OS 161 Retrospective
Updated on 12 Dec 2013 permalink
As part of my degree requirements at the University of Waterloo every Computer Science major must take a course on Operating Systems. The course covers many OS concepts such as synchronization, processes, system calls and virtual memory.
During the course students are tasked with implementing synchronization primitives, some system calls, and virtual memory. The assignments are cumulative. And after synchronization students are grouped to complete the last two assignments.
The first assignmented entailed building synchronization primitives, specifically locks and condition variables, with the restriction that we could not implement either using the provided semaphores. Once both are built we needed to solve a synchronization problem involving cats and mice, and eating from bowls.
Locks are fairly straight forward, but there are a few details that can make them much more difficult. The first being that some of the lock structure internals need to be marked as volatile because they will be access from multiple threads on different cores.
Locks should also have many
KASSERTs to ensure that people using locks don’t accidentally do something incorrectly, such as unlocking a lock that isn’t locked, or locking a lock they have already locked. This is to diagnose programming mistakes in the kernel as quickly as possible, as any mistake that would use locks incorrectly removes all possibility that the kernel is working correctly.
Implementing condition variables was incredibly straight forward after having done locks. In fact they felt far too easy. Condition variables are mostly a wrapper around wait channels, but can contain some extra function to ensure that they are used more correctly.
The second assignment was implementing system calls. Students had been given the framework for handling system calls, all they had to do was implement the call, and wire it up. The system calls that were implemented as part of the course were in two groups: process calls (
execv), and file io (
The file calls are much simpler than the process calls, and mostly independent. The gotcha here is that everything must be thread safe, any number of threads could attempt to read/write from the same file descriptor at any point in time. The same thing goes for opening and closing descriptors, except all that needs to be worried about is that close properly handles the case when the file descriptor is already closed, and that the kernel file descriptor managing code is thread safe.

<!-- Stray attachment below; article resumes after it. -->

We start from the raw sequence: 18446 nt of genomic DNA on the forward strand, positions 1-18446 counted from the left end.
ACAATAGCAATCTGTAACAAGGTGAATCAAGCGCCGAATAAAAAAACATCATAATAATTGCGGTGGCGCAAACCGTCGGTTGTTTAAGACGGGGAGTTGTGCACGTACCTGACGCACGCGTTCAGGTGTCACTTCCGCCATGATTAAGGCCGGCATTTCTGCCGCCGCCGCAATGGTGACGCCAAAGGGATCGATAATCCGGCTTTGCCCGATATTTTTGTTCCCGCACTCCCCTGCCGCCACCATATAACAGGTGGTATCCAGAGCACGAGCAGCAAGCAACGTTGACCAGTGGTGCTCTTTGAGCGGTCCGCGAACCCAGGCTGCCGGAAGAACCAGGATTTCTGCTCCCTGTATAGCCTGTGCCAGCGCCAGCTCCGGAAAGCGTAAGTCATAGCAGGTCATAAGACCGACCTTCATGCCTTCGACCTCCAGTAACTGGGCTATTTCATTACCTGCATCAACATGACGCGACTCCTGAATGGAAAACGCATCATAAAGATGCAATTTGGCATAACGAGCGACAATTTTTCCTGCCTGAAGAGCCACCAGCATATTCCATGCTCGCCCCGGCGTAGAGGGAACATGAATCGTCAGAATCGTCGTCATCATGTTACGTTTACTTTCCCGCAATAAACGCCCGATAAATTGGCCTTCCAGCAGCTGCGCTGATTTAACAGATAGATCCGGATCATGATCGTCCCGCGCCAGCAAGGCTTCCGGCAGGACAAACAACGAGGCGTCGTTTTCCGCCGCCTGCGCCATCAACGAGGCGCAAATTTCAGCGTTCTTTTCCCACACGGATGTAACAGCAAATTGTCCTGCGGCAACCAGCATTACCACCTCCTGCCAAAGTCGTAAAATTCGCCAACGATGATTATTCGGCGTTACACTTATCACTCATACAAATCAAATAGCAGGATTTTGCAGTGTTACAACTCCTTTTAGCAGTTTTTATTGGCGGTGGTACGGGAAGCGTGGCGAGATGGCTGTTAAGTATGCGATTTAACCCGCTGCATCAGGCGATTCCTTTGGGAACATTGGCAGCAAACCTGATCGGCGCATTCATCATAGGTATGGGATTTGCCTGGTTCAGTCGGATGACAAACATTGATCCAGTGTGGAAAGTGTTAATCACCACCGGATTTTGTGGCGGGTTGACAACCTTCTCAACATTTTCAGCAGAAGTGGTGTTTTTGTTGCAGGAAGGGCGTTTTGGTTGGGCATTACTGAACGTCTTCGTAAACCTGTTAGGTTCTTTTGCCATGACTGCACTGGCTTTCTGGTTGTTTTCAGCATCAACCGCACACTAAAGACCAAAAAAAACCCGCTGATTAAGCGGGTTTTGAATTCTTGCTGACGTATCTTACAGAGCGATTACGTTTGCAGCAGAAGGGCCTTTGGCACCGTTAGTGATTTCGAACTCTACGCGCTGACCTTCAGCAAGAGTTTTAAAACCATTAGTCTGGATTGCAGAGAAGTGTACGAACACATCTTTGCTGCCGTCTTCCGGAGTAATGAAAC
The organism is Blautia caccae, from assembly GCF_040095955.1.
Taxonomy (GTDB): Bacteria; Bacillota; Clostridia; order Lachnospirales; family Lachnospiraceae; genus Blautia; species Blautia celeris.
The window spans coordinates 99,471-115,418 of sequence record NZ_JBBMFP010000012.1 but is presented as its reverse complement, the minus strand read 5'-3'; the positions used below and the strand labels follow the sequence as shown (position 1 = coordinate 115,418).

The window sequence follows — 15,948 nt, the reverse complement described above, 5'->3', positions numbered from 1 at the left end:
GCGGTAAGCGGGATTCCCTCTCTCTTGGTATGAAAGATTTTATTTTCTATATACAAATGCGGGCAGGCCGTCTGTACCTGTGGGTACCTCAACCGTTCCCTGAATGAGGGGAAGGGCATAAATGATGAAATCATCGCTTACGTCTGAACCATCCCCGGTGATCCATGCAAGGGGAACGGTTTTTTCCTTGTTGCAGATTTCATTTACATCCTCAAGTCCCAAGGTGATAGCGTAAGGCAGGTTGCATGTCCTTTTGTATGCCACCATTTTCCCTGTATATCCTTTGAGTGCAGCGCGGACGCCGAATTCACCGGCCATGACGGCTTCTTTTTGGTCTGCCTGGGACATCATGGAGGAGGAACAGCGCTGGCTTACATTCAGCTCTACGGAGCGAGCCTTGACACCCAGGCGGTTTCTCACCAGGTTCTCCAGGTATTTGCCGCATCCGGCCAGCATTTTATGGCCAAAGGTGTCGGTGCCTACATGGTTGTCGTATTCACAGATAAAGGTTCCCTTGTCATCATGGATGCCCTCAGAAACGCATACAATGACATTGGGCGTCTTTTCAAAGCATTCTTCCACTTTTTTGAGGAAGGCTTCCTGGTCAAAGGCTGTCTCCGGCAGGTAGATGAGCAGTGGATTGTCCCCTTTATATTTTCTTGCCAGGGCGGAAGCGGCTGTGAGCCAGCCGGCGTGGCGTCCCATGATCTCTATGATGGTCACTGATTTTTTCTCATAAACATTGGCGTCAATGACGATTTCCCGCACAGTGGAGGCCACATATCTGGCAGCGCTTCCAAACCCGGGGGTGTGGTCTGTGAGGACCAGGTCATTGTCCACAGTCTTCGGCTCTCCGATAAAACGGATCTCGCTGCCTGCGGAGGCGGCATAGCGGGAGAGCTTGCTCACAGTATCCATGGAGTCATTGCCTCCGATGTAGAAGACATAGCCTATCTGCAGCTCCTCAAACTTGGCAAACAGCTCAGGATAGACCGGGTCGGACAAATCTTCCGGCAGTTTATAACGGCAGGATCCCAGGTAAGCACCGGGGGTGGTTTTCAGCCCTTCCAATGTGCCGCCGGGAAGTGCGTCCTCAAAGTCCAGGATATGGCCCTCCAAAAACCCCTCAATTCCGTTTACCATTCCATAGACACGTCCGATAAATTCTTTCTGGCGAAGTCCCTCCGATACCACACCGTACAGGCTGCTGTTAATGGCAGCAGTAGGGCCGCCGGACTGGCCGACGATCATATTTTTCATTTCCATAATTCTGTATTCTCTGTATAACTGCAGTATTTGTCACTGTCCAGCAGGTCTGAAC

One of the other things to be aware of, is that you can never trust the user to give you a good buffer, so all io must be buffered through the kernel (one way or another), and that the pointers given to you by the user could potentially be malicious. Suppose the user is attempting to read data from a file into kernel space, while the kernel can complete the read, it could potentially destroy the kernel to do so.
It should be noted that students didn’t have to implement any of the underlying file system for this assignment.
After wrangling with file calls the process calls are next.
There were a few major lessons we learned when attempting to implement
PIDs need a quick lookup to see if they’re in use (think bitmap)
- The entire integer range is not valid for
PIDs (are 0, and -1 good?)
Likewise, there were gotcha’s that we ran into for exit code handling. As it turns out, storing exit code data in a
proc structure is a pain for memory allocation reasons, and since it requires locking the structure to read or modify the data it can possibly result awkward locking scenarios (child is exiting, but the parent is too, worst case how does locking work?).
We made the following decisions when implementing our pid handling:
- Processes can only wait for their children
- When a process exits it’s children become owned by the OS (which will garbage collect their exit statuses)
- All exit information is stored in a global struct (this avoids a bunch of locking issues)
- The process exit status struct holds the exit status, a
wchan(for waitpid), and some implementation specific flags
One particular point of interest, we needed to give the operating system it’s own
PID because we couldn’t guarantee that some part of the code wasn’t setting the global variable
curproc to the kernel process (
This deserves a post all to itself, so I’ll write about it later.
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